SPRINGFIELD – Illinois' constitution doesn't provide for voters to directly determine public policy as referenda do in states like California, but voters will be the only way to make drawing Illinois' maps fairer, but that's the only recourse available to Illinoisans after the decisions the US Supreme Court released Monday.
According to Jeff Raines, Communications and Engagement Director of CHANGE Illinois, “The Supreme Court’s position on gerrymandering this term will only encourage entrenched politicians to manipulate the maps in 2021, cementing their mistaken belief that their personal and party gain outweighs the constitutional rights of the American people. It’s clear that we can’t rely on the courts to save us from this nefarious political practice. It’s going to take people power to end gerrymandering in Illinois and around the country.”
Raines confirmed there are two pathways to get a fair maps amendment on the ballot. First, the citizens' advisory petition and second, the General Assembly placing constitutional amendments on the ballot after a 3/5ths majority vote.
A petition drive to put an advisory referendum on the ballot still has no teeth to become law without lawmakers' follow through. So CHANGE Illinois explained to Illinois Review their alternative plan.
On Monday, the U.S. Supreme Court issued a 5-4 decision in the Texas racial gerrymandering case: Abbott v. Perez, which challenged the state’s legislative and Congressional districts as unconstitutional. The Court found that only one of the state’s legislative districts crossed the line into a racial gerrymander, approving the rest of the maps for the November election. The U.S. District Court in Texas that previously heard the case found the maps to be unconstitutional in a 3-0 decision.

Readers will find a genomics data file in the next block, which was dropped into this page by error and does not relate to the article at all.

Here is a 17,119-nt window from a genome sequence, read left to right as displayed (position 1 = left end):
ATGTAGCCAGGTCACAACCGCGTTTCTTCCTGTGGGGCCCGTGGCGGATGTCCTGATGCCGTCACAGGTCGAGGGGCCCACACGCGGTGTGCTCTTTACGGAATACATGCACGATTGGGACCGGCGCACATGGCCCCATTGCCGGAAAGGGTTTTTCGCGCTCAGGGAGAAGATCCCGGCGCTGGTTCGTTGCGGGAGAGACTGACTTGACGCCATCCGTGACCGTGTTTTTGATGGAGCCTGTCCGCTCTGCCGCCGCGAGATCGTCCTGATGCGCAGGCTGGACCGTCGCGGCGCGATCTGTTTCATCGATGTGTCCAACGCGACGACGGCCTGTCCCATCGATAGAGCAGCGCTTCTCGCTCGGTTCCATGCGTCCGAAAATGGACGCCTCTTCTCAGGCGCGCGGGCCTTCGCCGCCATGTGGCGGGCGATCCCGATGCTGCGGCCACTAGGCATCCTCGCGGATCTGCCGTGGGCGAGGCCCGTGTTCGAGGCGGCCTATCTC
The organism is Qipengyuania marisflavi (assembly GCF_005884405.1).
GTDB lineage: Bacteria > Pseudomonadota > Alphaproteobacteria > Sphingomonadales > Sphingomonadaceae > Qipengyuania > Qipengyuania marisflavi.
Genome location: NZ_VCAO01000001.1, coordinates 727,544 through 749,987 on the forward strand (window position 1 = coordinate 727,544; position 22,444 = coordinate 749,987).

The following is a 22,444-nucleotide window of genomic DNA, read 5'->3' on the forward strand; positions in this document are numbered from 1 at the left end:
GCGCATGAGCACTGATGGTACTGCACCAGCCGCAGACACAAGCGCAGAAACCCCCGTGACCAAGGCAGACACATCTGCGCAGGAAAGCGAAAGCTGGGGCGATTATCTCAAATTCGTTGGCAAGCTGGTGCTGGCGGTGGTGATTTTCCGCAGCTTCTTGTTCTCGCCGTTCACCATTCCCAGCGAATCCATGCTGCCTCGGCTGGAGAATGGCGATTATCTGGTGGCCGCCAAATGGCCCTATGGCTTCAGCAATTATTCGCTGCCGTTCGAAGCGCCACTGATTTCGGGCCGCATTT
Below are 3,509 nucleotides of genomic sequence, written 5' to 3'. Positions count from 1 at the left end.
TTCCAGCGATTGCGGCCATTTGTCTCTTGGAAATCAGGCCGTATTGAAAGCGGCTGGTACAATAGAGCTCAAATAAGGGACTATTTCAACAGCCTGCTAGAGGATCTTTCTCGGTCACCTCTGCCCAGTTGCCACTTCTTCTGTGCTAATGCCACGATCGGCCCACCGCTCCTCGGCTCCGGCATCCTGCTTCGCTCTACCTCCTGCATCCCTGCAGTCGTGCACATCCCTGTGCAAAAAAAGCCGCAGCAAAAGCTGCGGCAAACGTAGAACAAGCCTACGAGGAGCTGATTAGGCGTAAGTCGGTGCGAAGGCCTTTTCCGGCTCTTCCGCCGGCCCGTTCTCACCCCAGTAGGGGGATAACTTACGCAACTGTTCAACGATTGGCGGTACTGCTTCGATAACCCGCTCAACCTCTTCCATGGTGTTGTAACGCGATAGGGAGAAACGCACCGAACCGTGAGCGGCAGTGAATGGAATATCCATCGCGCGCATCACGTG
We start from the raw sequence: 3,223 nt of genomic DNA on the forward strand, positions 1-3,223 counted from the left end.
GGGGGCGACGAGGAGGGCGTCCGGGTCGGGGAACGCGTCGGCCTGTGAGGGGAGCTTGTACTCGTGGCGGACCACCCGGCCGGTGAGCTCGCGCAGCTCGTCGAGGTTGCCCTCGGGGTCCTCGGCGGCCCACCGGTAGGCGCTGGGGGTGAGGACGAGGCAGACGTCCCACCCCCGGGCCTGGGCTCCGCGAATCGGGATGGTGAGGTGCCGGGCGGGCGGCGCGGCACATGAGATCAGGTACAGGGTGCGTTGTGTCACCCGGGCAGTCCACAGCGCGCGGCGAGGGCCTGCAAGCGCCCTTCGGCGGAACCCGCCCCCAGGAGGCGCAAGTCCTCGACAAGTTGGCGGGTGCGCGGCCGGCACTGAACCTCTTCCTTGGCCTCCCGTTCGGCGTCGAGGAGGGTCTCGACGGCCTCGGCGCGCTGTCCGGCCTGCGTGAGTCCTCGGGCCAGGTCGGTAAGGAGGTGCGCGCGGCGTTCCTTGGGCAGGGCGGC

The Supreme Court also announced that it would not hear Rucho v. Common Cause, a North Carolina partisan gerrymandering case, in its fall term, sending the case back to district court for further consideration. This decision to remand the case to lower court means that there will not be a partisan gerrymander case on the Supreme Court’s docket, leaving the constitutionality of the issue unresolved for the near future.
In the last page of her 46-page dissent for the minority, Justice Sonia Sotomayor stated, “The Court today does great damage to that right of equal opportunity. Not because it denies the existence of that right, but because it refuses its enforcement. The Court intervenes when no intervention is authorized and blinds itself to the overwhelming factual record…”